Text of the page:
(Snippets of a) Life with Bipolar Disorder Type II & Clerkship [Part II]

I’m not lazy. I just don’t feel right. How can one pick a diagnosis from an intelligently collected pool of differentials, and then prepare to defend the chosen working impression when the mind refuses to stay, jumping off from isle to isle? And it goes on for days and days until physical and mental exhaustion cuts the trip. Those consecutive days of insomnia, guilt and diffuse anxiety end with short periods of relaxation and well-being. But the paperwork has been put off for an excessively long time and it is but too late to rewind time back to the deadline.

I’m not lazy. I just don’t feel right. Sometimes, when I talk to my patients, I’m surprised at the changing and stumbling pattern of my questions and physical examination. Routine often is a foreign, if not nonexistent, phenomenon. Every day is a new story in itself, requiring a constant revision of approach and perspective. At the end of the week, I don’t trust myself enough that I have mastered a system, or that I have woven a style to increase my efficiency as an interviewing, thinking, composing and monitoring machine.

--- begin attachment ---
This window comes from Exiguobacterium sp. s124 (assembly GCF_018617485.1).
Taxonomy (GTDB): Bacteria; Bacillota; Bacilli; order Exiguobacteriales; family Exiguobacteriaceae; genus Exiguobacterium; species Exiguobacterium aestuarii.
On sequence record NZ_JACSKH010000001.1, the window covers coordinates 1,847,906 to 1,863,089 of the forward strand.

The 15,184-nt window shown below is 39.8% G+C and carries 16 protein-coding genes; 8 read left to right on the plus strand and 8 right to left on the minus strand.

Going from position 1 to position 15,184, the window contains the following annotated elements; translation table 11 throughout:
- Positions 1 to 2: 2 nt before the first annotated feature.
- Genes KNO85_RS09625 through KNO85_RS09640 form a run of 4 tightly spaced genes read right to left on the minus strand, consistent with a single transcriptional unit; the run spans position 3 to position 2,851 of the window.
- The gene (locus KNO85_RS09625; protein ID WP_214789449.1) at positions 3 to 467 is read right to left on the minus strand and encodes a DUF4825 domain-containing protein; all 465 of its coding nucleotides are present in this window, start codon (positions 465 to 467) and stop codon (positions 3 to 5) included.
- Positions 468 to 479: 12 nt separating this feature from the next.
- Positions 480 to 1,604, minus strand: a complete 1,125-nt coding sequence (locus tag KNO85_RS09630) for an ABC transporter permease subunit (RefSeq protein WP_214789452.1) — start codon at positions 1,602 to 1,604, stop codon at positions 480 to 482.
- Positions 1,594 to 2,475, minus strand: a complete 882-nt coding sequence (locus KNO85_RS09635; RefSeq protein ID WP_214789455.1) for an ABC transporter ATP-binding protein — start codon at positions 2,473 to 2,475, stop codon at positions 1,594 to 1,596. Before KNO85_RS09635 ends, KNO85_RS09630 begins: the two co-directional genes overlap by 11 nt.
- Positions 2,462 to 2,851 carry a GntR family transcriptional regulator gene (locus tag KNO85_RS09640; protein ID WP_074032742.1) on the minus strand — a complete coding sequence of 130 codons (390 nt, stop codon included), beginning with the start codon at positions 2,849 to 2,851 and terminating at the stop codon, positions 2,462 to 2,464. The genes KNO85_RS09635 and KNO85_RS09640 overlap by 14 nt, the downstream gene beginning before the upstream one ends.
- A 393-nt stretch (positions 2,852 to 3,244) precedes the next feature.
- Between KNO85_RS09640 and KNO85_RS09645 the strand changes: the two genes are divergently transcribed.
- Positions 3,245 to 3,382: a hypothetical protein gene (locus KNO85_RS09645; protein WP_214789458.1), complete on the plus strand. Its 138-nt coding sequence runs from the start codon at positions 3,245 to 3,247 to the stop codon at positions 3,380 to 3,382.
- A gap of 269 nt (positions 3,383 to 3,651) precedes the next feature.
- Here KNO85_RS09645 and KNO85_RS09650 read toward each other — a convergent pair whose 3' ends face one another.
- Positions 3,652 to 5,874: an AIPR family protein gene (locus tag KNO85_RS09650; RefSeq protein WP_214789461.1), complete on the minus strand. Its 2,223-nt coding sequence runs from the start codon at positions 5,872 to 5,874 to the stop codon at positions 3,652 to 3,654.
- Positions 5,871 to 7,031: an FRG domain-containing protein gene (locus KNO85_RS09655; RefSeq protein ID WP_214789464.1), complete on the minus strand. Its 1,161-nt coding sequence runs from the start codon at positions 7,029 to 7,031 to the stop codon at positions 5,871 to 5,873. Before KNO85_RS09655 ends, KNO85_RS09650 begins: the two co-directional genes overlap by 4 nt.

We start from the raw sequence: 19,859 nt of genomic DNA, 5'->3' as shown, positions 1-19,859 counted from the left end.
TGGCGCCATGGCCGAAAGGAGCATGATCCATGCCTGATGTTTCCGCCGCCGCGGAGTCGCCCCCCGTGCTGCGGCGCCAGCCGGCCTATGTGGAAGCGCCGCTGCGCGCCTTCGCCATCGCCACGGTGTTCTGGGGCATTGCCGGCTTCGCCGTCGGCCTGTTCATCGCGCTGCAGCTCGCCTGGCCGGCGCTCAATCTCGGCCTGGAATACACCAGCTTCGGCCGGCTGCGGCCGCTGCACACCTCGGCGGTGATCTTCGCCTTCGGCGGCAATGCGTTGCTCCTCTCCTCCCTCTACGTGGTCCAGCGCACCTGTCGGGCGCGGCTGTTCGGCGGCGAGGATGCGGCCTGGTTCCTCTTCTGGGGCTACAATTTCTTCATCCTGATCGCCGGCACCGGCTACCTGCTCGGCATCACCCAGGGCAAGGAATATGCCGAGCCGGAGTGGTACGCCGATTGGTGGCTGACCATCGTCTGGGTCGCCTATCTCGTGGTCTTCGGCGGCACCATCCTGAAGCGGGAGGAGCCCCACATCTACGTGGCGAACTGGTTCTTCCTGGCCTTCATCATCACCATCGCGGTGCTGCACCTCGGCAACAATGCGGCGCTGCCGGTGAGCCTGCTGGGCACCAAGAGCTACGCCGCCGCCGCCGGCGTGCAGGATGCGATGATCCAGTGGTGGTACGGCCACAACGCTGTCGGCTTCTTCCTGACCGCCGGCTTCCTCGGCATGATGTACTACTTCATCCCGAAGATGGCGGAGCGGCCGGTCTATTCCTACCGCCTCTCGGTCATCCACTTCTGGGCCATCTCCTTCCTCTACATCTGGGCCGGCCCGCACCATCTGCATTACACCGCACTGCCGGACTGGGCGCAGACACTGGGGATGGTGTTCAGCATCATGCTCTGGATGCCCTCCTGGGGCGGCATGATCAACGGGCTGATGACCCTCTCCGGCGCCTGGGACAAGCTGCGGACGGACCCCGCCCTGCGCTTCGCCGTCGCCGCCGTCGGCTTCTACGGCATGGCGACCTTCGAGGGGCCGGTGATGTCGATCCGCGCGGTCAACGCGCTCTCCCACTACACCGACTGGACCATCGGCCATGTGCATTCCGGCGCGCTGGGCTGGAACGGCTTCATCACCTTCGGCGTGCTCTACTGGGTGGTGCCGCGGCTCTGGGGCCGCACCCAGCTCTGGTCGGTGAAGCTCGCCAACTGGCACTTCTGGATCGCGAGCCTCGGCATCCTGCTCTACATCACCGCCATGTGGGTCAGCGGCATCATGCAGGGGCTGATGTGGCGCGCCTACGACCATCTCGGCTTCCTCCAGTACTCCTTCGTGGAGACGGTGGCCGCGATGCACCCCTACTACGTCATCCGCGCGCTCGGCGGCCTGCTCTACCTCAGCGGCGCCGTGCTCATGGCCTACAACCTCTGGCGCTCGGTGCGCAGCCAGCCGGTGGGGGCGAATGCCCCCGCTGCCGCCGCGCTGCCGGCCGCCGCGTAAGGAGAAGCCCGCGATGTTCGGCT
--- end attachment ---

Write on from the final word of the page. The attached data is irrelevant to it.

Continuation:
I’m not lazy. I just don’t feel right at all. When I am unable to sleep for the whole of the 36-hour shift, I get cranky, groggy, weak and vulnerable to many insults—be they aimed intellectually, emotionally, psychologically, etc. After all, I am human, unadulterated by steel or ice. Like my characters in most role-playing games, my Mana and HP bars can be drained to dangerously low levels; and I am susceptible to functional disability and paralysis, if not death.


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